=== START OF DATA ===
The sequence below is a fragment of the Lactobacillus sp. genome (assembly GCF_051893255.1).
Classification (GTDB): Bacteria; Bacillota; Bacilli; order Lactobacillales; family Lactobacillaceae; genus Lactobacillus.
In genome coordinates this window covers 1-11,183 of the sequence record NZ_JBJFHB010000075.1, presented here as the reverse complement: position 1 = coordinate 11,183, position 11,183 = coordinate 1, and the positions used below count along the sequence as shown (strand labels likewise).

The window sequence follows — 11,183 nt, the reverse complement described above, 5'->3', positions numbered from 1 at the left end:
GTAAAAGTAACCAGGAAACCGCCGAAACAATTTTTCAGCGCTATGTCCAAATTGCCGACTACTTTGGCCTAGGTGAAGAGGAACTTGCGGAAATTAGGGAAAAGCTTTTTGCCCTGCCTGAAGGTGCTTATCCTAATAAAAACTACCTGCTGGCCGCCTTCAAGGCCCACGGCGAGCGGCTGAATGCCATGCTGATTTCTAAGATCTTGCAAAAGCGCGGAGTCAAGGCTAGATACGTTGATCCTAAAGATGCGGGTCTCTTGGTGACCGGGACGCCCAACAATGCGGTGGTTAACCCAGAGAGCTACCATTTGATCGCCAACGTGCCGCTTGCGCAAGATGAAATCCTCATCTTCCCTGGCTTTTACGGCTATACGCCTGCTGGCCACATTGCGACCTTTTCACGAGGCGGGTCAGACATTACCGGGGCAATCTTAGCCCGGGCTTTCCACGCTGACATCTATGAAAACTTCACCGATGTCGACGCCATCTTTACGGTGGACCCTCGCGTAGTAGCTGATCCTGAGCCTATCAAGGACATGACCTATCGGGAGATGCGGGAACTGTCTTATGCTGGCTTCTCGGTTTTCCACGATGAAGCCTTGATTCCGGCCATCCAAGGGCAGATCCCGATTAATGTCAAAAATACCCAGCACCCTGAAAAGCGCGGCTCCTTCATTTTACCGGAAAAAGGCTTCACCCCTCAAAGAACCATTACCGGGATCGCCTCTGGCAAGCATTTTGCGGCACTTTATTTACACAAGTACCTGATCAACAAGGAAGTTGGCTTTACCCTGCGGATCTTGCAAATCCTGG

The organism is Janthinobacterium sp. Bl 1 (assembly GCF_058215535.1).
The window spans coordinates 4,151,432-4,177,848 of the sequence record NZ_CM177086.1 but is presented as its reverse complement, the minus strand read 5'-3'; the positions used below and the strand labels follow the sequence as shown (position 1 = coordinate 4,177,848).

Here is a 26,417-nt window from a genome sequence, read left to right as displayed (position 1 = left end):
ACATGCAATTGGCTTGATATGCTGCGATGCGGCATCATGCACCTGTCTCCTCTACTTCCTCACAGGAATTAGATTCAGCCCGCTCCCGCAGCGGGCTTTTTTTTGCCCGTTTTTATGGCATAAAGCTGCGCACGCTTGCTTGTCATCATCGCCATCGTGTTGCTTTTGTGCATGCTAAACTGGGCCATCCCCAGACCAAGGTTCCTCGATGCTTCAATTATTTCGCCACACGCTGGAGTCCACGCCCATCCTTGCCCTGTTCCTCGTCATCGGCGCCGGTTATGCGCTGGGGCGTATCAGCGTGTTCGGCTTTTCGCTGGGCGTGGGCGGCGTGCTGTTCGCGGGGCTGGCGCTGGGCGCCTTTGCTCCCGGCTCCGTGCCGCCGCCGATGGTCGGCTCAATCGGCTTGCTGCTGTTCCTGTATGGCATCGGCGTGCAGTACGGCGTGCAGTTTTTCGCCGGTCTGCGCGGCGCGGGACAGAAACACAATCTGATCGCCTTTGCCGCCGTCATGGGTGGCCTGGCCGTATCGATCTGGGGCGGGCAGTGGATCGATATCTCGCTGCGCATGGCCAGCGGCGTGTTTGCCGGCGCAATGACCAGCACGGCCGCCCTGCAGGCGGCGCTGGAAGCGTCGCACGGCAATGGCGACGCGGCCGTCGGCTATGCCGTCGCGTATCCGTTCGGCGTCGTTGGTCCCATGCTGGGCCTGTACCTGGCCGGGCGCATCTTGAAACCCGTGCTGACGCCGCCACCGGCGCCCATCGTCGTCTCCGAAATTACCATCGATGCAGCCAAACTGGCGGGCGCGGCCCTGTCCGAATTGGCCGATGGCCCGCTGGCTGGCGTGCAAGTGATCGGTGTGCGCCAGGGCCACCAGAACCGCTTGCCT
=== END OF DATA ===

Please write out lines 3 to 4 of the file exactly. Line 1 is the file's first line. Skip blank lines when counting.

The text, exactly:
In genome coordinates this window covers 1-11,183 of the sequence record NZ_JBJFHB010000075.1, presented here as the reverse complement: position 1 = coordinate 11,183, position 11,183 = coordinate 1, and the positions used below count along the sequence as shown (strand labels likewise).

The window sequence follows — 11,183 nt, the reverse complement described above, 5'->3', positions numbered from 1 at the left end: